You see, Mary experienced my biggest fear. She lost her child. He rose again, three days later, but then ascended into Heaven to take His proper place at the right hand of the Father. He died as her son so that He could live as her Redeemer.

Though He was risen and alive, I'm rather certain that she still grieved. Her son was gone from this earth. But it was no longer the hollow ache of a son lost forever. And knowing that He had become her Savior, well, I believe she just might have whispered the familiar words of a song she sang as a scared teenager. "The mighty one has done great things for me. Holy is His name."

Tuesday, December 7, 2010

My Beloved

My husband brought me flowers today.

"Happy Pearl Harbor Day," he said. But what he meant was Happy 8th Anniversary of Our First Dinner Together. His dad will tell you that our first date was at Kentucky Fried Chicken after a rehearsal for the Christmas play. It's not a date when two people are both hungry and just happen to be the opposite gender. Even if they do like each other. We didn't know, over KFC twisters, that the other person was interested.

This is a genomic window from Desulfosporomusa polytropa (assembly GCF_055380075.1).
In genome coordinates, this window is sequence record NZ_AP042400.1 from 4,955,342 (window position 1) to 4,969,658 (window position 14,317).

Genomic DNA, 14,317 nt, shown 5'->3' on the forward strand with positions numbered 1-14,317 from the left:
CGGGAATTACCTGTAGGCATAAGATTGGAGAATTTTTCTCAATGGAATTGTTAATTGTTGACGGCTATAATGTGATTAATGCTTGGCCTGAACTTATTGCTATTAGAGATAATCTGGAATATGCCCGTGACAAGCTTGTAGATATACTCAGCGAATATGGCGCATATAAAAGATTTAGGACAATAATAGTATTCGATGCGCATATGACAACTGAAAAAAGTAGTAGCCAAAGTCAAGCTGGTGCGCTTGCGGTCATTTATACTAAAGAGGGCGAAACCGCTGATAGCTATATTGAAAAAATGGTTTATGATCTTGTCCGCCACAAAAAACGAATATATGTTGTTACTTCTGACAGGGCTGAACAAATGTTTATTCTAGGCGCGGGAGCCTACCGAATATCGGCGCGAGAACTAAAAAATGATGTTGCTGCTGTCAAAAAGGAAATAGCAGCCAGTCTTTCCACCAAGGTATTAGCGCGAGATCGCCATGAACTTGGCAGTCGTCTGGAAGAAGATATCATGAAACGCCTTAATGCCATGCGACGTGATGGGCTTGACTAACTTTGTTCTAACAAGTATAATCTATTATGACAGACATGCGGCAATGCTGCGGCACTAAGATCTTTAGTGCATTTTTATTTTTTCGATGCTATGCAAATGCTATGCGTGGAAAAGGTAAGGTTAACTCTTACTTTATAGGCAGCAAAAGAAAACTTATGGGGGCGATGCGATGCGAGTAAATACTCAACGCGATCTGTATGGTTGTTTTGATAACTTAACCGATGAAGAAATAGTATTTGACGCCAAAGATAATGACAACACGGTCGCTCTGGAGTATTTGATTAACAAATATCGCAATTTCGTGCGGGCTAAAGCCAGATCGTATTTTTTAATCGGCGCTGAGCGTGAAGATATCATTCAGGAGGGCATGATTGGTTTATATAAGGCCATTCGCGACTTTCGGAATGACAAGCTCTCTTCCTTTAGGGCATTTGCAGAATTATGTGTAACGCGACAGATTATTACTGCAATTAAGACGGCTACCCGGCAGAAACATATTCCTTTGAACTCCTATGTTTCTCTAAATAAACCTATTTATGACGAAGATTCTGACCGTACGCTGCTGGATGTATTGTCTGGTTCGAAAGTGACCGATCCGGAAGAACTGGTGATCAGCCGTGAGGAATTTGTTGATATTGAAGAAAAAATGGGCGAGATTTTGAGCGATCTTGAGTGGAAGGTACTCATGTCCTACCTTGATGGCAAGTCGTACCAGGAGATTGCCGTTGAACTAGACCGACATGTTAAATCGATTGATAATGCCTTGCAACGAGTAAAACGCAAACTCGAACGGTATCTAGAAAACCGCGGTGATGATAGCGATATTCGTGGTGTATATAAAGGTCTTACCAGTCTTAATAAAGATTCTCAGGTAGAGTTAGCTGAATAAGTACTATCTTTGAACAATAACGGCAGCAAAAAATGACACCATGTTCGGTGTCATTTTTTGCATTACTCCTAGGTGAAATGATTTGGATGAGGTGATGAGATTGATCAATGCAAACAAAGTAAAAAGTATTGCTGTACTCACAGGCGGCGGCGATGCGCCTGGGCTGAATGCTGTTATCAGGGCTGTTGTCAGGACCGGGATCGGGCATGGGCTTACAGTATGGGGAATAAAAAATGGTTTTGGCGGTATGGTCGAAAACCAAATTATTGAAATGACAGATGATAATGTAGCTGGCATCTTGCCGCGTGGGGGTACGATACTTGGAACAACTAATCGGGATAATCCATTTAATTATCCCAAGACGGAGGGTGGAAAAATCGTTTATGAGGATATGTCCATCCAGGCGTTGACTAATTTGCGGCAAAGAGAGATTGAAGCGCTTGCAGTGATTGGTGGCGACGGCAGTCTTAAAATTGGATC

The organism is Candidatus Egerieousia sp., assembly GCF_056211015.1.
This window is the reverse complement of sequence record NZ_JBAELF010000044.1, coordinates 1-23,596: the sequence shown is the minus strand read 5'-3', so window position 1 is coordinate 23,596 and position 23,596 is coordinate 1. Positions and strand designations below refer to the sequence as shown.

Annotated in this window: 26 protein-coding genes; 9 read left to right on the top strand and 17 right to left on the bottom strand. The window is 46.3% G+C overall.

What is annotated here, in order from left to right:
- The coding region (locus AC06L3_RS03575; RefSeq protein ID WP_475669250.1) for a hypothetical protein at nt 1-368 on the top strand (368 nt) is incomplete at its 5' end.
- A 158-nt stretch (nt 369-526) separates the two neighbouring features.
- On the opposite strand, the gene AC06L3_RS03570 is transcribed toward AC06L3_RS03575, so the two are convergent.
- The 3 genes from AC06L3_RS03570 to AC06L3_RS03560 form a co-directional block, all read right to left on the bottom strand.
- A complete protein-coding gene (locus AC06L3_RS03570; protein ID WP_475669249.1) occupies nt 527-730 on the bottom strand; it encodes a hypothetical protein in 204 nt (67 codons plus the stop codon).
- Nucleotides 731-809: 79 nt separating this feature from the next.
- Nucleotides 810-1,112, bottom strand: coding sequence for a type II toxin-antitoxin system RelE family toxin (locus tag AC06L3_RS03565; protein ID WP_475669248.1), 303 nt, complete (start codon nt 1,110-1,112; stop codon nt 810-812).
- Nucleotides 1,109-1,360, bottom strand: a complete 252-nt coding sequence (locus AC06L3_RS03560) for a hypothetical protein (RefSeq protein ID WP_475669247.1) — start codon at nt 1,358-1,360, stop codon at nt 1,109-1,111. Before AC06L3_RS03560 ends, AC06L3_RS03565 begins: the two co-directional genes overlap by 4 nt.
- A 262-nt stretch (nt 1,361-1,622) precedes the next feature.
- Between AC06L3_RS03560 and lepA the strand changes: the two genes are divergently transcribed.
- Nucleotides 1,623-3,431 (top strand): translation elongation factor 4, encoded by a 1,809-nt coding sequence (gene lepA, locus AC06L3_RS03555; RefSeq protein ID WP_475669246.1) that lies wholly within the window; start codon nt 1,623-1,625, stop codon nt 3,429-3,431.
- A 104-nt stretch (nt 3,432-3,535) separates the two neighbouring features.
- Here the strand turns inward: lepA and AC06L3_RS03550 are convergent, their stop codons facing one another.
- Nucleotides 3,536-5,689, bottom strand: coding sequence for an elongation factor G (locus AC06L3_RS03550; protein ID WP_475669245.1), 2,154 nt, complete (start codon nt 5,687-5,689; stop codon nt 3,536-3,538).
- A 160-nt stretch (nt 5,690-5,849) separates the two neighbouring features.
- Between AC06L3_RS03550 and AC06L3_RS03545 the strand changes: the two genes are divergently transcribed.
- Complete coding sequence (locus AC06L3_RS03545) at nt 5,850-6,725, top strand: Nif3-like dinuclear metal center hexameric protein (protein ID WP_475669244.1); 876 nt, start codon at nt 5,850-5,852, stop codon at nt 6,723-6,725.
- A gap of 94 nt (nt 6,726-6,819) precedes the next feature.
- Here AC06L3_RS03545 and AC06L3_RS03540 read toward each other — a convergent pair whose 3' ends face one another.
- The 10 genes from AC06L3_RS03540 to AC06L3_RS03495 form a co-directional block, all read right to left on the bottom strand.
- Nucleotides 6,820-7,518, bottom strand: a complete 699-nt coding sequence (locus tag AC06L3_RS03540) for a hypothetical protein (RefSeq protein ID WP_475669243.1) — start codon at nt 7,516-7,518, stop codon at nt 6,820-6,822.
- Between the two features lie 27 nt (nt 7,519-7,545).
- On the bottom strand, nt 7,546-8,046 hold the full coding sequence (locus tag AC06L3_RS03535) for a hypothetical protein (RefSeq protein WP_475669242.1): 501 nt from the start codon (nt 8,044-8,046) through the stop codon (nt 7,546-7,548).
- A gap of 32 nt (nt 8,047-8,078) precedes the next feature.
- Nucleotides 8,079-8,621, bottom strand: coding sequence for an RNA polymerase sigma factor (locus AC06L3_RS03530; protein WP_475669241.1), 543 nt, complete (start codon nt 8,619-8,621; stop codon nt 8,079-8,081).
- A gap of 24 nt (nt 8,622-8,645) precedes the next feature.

Our first date was a couple weeks later. At Bennigan's. Thankfully. Because I'd feel monumentally depressed if our first official date was at an establishment with the words "fried chicken" in its title. Especially given how horrifically ill fried chicken made me when I was pregnant with The Rock Star. To this day I can only eat a piece every other year. On a Sunday. When the moon is in Aquarius.